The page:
A team of researchers observed the release of powerful gravitational ways from a collision between two very dense dead stars. This is the second time when the Ligo-Virgo array detects a signal of this type.
The scale of the event is quite impressive as the two neutron stars have a total mass that is up to three times heavier than our sun. Such a coalescing system is entirely new within the solar system, and the mere existence poses some interesting questions.
Binary neutron star systems have been observed in the past with the help of radio telescopes, but the biggest one was up to 2.7 times the mass of the Sun. When the researchers try to explain how this type of system appears, they also have to take into account that such large systems are quite rare within our galaxy.
Powerful gravitational waves emitted by a collision between dense dead stars
The Ligo-Virgo initiative harnesses the potential of three laser interferometers. To are based in the US, in Washington and Louisiana. The third one is located in Pisa, Italy. Together, the three facilities scan the cosmos as they attempt to determine the specific vibrations released by extreme cosmic events.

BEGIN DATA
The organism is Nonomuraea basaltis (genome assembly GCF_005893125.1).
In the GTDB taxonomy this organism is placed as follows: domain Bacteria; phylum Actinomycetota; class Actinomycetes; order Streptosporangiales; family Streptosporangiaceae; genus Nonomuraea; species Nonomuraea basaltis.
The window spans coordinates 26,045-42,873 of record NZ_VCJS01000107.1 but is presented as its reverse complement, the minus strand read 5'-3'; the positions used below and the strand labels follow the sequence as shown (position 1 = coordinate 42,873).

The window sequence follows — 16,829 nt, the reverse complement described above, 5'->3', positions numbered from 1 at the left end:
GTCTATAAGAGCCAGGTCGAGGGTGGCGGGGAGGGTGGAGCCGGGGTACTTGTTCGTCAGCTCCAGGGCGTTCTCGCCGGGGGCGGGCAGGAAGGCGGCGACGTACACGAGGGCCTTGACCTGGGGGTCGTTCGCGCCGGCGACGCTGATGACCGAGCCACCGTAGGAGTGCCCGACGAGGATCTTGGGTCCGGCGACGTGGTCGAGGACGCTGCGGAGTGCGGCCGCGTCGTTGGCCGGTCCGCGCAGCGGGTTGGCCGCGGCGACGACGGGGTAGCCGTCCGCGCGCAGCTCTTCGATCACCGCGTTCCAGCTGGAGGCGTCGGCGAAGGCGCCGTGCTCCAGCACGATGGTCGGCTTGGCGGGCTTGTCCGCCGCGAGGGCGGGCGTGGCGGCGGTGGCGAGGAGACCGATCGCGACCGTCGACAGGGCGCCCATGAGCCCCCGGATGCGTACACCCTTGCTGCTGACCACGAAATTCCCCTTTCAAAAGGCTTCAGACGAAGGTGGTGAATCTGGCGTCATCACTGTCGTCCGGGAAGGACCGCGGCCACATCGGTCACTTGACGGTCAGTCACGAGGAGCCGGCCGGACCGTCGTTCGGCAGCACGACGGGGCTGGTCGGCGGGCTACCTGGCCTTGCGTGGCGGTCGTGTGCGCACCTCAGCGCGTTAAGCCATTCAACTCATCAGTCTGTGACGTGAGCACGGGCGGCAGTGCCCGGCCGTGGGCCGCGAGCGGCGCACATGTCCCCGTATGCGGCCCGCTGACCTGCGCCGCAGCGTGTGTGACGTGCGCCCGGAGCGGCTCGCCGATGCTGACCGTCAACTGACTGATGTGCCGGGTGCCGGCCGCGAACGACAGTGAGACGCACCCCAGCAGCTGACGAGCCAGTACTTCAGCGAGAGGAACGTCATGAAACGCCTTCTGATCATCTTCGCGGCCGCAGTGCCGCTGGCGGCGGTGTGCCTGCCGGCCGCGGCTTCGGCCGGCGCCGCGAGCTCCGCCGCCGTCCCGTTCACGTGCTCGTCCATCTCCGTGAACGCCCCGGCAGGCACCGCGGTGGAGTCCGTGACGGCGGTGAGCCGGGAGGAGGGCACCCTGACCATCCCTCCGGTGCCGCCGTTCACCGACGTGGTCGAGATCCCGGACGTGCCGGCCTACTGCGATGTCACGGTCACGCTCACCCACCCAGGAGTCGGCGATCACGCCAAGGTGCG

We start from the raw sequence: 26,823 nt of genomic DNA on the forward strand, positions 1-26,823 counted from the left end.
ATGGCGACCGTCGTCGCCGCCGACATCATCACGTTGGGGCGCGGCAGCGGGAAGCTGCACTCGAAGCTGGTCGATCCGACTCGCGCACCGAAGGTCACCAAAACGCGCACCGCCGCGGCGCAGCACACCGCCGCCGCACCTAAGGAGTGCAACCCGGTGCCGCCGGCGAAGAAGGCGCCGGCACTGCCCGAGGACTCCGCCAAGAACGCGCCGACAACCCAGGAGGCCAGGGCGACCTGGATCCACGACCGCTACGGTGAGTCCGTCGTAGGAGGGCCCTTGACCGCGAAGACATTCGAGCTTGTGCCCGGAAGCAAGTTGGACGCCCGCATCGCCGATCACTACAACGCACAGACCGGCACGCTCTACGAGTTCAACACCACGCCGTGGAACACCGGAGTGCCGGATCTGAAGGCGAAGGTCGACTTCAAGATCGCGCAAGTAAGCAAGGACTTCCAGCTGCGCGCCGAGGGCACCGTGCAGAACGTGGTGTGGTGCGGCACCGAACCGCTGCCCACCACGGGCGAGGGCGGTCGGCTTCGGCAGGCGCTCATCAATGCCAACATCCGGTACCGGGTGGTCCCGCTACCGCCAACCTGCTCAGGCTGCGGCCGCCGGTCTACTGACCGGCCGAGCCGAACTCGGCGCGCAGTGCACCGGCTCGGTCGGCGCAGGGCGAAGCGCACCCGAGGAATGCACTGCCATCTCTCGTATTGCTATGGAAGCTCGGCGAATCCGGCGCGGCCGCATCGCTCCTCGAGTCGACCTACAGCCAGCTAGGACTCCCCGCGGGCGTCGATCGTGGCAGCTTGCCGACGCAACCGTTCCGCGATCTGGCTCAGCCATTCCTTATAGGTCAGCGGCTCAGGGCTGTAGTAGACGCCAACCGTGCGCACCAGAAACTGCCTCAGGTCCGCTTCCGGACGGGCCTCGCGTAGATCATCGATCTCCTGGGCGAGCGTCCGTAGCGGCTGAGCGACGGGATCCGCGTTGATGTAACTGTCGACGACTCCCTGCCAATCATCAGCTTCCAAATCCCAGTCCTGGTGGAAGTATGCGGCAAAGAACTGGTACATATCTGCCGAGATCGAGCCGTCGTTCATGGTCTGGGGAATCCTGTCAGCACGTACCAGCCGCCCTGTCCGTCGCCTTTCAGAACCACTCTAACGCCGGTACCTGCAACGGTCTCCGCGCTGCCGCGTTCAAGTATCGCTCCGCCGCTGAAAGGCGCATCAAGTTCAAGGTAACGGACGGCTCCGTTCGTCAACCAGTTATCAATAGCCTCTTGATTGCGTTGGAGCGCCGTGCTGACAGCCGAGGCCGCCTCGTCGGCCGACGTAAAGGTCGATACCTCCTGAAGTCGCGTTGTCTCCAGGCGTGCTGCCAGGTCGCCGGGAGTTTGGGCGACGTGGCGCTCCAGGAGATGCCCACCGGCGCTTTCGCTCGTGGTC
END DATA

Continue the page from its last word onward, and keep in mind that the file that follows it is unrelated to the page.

Most of the events that were located, in the past, where collisions between black holes took place, with the sole exception being a neutron star merger, which took place in August 2017. That event was highlighted by the release of an intense flash of light that covered several wavelengths and was detected by many telescopes from all over the world.
Interestingly, this was not the case for the new detection. However, the discovery was recorded by only one of the three labs, and it considerably harder to track down the origin in this context. One of the lead researchers has also stated that there is a real difference between the veritable signal and noises. Scientists are confident that the signal is real.
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